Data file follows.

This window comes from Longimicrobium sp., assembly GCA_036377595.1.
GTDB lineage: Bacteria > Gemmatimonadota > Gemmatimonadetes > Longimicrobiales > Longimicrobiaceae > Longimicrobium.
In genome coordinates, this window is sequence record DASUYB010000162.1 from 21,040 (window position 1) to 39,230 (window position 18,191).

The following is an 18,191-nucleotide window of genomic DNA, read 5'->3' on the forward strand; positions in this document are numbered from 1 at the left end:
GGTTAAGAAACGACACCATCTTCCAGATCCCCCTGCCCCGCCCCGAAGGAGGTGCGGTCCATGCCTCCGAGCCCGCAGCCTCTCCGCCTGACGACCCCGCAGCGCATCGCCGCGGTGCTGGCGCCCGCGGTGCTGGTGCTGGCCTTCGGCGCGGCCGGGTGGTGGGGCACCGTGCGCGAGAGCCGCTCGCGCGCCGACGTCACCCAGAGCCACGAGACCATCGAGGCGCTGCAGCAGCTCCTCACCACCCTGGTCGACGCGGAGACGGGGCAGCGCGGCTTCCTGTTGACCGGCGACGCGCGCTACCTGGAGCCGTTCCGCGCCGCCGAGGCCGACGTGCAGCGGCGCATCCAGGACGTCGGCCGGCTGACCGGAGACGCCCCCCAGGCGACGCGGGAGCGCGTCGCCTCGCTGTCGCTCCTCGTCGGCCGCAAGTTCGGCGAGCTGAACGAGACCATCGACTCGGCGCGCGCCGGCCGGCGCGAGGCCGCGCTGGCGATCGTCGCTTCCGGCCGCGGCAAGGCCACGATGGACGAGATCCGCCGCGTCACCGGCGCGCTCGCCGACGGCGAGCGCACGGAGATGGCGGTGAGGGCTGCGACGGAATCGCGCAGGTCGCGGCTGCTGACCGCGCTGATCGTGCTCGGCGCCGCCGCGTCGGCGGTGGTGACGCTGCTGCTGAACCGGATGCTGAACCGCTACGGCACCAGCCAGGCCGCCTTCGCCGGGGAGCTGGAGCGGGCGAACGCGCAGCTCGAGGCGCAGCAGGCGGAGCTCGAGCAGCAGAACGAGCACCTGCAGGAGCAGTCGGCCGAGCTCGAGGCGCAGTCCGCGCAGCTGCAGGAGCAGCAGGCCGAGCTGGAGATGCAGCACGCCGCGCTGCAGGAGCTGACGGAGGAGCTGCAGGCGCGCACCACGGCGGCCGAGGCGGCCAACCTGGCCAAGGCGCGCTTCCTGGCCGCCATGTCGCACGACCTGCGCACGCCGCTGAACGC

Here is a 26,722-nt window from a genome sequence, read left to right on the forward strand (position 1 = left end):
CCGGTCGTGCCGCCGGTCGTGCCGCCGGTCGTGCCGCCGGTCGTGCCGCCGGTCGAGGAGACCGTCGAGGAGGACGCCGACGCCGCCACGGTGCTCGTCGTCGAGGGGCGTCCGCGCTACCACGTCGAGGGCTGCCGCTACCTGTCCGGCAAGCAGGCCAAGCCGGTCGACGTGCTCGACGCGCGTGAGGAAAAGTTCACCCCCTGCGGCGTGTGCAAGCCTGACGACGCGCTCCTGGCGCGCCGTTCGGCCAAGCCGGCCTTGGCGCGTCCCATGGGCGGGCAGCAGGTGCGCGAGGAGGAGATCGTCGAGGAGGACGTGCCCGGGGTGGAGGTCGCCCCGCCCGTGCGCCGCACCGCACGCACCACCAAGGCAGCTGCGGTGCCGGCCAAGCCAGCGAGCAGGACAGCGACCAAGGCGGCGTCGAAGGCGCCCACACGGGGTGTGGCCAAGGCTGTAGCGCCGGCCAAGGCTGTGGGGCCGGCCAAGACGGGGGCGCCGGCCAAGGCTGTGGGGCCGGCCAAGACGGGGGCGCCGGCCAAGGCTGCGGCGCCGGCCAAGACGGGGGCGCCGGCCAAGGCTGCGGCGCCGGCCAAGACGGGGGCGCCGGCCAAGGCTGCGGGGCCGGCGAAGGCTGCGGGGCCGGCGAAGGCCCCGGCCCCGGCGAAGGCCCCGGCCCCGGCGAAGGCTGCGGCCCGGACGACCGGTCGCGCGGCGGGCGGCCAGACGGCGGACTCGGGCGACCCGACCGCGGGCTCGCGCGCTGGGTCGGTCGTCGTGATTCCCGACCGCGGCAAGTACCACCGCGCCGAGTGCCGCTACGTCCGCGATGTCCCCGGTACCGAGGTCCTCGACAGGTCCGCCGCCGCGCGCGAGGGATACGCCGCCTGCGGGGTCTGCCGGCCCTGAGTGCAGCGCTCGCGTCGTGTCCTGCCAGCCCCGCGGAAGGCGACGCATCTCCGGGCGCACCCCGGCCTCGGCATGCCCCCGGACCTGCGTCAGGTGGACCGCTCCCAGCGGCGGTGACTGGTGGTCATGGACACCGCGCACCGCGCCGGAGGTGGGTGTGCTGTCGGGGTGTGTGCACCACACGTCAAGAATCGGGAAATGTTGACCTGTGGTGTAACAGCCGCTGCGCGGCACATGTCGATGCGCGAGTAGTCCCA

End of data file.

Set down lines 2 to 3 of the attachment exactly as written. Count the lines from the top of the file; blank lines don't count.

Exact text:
GTDB lineage: Bacteria > Gemmatimonadota > Gemmatimonadetes > Longimicrobiales > Longimicrobiaceae > Longimicrobium.
In genome coordinates, this window is sequence record DASUYB010000162.1 from 21,040 (window position 1) to 39,230 (window position 18,191).